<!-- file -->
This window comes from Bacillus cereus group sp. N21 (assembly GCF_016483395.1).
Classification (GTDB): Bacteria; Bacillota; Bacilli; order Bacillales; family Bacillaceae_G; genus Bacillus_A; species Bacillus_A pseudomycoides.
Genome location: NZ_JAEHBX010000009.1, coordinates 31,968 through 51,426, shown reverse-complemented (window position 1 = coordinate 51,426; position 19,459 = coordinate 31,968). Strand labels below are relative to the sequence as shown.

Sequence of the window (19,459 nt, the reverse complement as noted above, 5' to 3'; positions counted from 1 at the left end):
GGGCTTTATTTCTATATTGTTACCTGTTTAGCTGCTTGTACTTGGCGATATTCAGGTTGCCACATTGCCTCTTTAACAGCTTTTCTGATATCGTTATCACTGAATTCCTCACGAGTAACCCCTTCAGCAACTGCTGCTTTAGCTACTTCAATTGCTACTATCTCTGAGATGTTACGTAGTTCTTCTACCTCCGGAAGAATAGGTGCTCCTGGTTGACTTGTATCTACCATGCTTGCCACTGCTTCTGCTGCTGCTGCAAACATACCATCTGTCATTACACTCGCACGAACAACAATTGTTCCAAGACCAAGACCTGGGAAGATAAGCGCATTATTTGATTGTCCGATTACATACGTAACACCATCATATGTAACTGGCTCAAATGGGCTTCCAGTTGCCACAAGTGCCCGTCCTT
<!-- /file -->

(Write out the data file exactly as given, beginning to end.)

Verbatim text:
This window comes from Bacillus cereus group sp. N21 (assembly GCF_016483395.1).
Classification (GTDB): Bacteria; Bacillota; Bacilli; order Bacillales; family Bacillaceae_G; genus Bacillus_A; species Bacillus_A pseudomycoides.
Genome location: NZ_JAEHBX010000009.1, coordinates 31,968 through 51,426, shown reverse-complemented (window position 1 = coordinate 51,426; position 19,459 = coordinate 31,968). Strand labels below are relative to the sequence as shown.

Sequence of the window (19,459 nt, the reverse complement as noted above, 5' to 3'; positions counted from 1 at the left end):
GGGCTTTATTTCTATATTGTTACCTGTTTAGCTGCTTGTACTTGGCGATATTCAGGTTGCCACATTGCCTCTTTAACAGCTTTTCTGATATCGTTATCACTGAATTCCTCACGAGTAACCCCTTCAGCAACTGCTGCTTTAGCTACTTCAATTGCTACTATCTCTGAGATGTTACGTAGTTCTTCTACCTCCGGAAGAATAGGTGCTCCTGGTTGACTTGTATCTACCATGCTTGCCACTGCTTCTGCTGCTGCTGCAAACATACCATCTGTCATTACACTCGCACGAACAACAATTGTTCCAAGACCAAGACCTGGGAAGATAAGCGCATTATTTGATTGTCCGATTACATACGTAACACCATCATATGTAACTGGCTCAAATGGGCTTCCAGTTGCCACAAGTGCCCGTCCTT